Psalm 27:1

The Lord is my light and my salvation—
whom shall I fear?
The Lord is the stronghold of my life—
of whom shall I be afraid?

Friday, April 10, 2015

The Creole Princess Book Review

 Gulf Coast Chronicles
Book Two

SUMMARY:  Torn between loyalties to family and flag, one young woman is about to discover that her most important allegiance is to her heart.
     It is 1776, and all along the eastern seaboard the American struggle for independence rages.  But in the British-held southern port of Mobile, Alabama, the conflict brewing is much quieter - though no less deadly.
     Lyse Lanier may be largely French in heritage, but she spends most of her time in the company of the ebullient daughter of the British commander of Mobile.  When a charming young Spanish merchant docks in town, Lyse is immediately struck by his easy wit and flair for the dramatic.  But is he truly who he makes himself out to be?  Spies abound, and Spain has yet to choose a side in the American conflict.  Is Lyse simply an easy mark for Rafael Gonzalez to exploit?  Or are his overtures of love as genuine as Spanish gold?
     With spectacular detail that brings the cultural gumbo of the Colonial Gulf Coast alive, Beth White invites you to step into a world of intrigue and espionage from a little-known slice of the American Revolutionary War.

REVIEW:  Even though I grew up in North Mississippi (in the same city as the author :-) ), it never occurred to me that fighting during the Revolutionary War could have occurred at the forts and land holdings of the British along the Gulf Coast.  Beth White's characters not only bring this conflict to life but also the issue of slavery and the difficulties people of mixed blood and heritage had.  
     Lyse is a probably one of my favorite heroines.  She is caught in between many worlds.  Her mother was of mixed blood (African and white) and her father is French. Her family carries on with some of the French traditions in a predominately British city.  Her faith follows that of the Huguenots in a largely Anglican and Catholic population.  Members of her mother's family are slaves while she is free.  She was poor due to her father's bad choices but was well-educated and well-read due to her wealthy grandfather and his vast library and was best friends with the fort commander's daughter.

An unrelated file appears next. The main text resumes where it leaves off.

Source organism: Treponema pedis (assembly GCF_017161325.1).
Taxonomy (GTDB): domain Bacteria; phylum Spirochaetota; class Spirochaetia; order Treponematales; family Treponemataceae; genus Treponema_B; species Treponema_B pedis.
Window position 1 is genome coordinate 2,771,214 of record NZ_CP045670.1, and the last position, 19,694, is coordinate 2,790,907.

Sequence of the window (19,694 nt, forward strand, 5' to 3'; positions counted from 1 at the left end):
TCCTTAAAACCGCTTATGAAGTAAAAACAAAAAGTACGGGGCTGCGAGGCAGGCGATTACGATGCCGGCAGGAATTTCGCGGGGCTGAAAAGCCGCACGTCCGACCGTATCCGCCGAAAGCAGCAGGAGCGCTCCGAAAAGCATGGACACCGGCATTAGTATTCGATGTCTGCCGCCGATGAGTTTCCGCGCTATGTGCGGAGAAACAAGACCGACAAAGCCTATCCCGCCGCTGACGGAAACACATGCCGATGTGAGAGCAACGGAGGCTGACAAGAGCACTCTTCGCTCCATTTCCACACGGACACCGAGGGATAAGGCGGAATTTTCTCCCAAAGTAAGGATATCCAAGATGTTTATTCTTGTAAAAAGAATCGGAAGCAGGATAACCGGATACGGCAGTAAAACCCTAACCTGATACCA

The story had many different pieces going on all at the same time but all flowed together seamlessly.  Sometimes it was a little difficult switching gears when the characters and storyline changed but I quickly caught up. The hardships faced by those who were forced to pick sides during this struggle is evident but they help make this story.  Faced with the challenging decision where they may be arrested or killed, the characters make the choice and stand by their beliefs.  Something every interesting was the idea that Spain, a neutral country during this conflict, may have been spying on the British and helping the American cause.
     This is a fabulous novel that is worth the time to read.  The author's efforts researching volumes of material shows in the details but is not overwhelming.  Plus, you learn some fascinating and intriguing history.  Bonus!!

This book was provided by Revell for review without compensation.

Beth White is the award-winning author of The Pelican Bride.  A native Mississippian, she teaches music at an inner-city high school in historic Mobile, Alabama.  Her novels have won the American Christian Fiction Writers' Carol Award, the RT Book Club Reviewers' Choice Award, and the Inspirational Reader's Choice Award.  Learn more at

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